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Employer-Based Health insurance and the Affordable Care Act
In this timely new book, Nan L. Maxwell examines the behavior of firms with respect to their provision of health care prior to ACA deliberations and uses those behaviors to forecast changes in employer-sponsored health insurance (ESI) once the ACA is fully implemented. Her analysis focuses on potential changes in the ESI offer due to implementation of the ACA concerning access and quality.
Evidence from the American Time Use Survey
This book offers contributions from a number of noted economists who exploit the American Time Use Survey to reveal findings that have numerous implications for the U.S. labor market. The authors examine topics such as child care, housework, household production and consumption, and shift work. In each case, the focus is on the value of time and how time spent on one activity instead of another represents value gained for the first activity and value lost for the second.
Essays in Honor of Vernon M. Birggs Jr.
This book pays tribute to Vernon M. Briggs Jr. and his enduring mark on the study of human resources. The chapters, by his students and colleagues, explore and extend Briggs's work on employment, education and training, immigration, and local labor markets. His unwavering emphasis on institutional reality, public policy, and economic dynamics animates the entire collection.
Muir and Turner gather an international roster of pension experts who present what they think would be the ideal pension systems for their countries and why. Those countries include the United States, the UK, Ireland, Denmark, Germany, Belgium, France, Switzerland, Poland, and Japan.
The papers in this volume provide much-needed focus and in-depth coverage of the effect of income volatility on the participation in and design of food assistance programs such as the Food Stamp Program and the National School Lunch Program.
International Perspectives on the U.S. Debate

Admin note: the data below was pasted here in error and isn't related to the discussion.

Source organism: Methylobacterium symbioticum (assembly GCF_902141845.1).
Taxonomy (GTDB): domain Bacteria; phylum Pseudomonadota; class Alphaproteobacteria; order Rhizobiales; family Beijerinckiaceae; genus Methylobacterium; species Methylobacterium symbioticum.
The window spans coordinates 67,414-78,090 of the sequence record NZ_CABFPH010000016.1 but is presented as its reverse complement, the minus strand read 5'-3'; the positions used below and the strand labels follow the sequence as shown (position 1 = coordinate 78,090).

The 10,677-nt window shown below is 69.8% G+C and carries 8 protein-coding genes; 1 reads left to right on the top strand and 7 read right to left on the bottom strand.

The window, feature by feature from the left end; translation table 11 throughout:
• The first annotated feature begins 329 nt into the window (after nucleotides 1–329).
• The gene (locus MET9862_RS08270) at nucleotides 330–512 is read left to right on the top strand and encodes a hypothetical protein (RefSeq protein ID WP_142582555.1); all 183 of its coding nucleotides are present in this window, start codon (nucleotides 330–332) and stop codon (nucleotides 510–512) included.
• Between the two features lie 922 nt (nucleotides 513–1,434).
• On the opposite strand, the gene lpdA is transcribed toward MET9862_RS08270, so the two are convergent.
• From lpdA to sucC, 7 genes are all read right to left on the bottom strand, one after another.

John Turner uses the documented experiences of many countries—including the U.K., Sweden, Chile, Australia, Canada, and others—and the tools of economics to analyze the public policy issues surrounding the proposed implementation of individual accounts as part of the U.S. Social Security system. The result is a book that clarifies these issues while offering direction to Social Security policymakers. Also included is a comprehensive overview of the types of defined contribution plans in use today.
Ensuring Quality or Restricting Competition?
"Morris Kleiner has produced the most thorough evaluation of the effects of occupational licensing in years, perhaps ever. In a rational world, this book would provoke interest by policymakers and the public in reconsidering where occupational licensing is beneficial for society, and where it is beneficial for those lucky enough to be granted licenses but not for society as a whole." –Alan B. Krueger, Princeton University
Facing Up to Longevity Issues Affecting Social Security, Pensions, and Older Workers
The life expectancy of Americans continues to increase, and each day 12,000 baby boomers turn 50, expanding the ranks of our older population while ramping up the pressure on public and private retirement programs. At the same time, public policy has failed to keep pace with the challenges this aging population brings of how to pay for the living costs of those added years; many of our current social policies and employee benefit policies were designed during an era when people had shorter life spans. Turner addresses these policy issues and makes the case that longevity policy should be recognized as a distinct area—as we do now for climate change. Instead of treating issues relating to older age, Social Security, and pensions separately, we need to recognize the interrelationships among these areas and adopt a unified approach toward policy. Doing so, Turner argues, would make for much more effective and efficient policymaking.
Low-Income Families after Welfare Reform
Johnson, Kalil, and Dunifon focus on this tenuous work-family balance, or lack thereof, and its effects on children. What they discover is that work per se is not detrimental for single-mother families. In fact, it brings stability, routine, and a sense of pride to working women and their families. However, they also find that the nature of the work— the type of work, number of hours worked, and the flexibility of the job—is a key factor in maintaining an acceptable balance and in promoting positive outcomes for their children.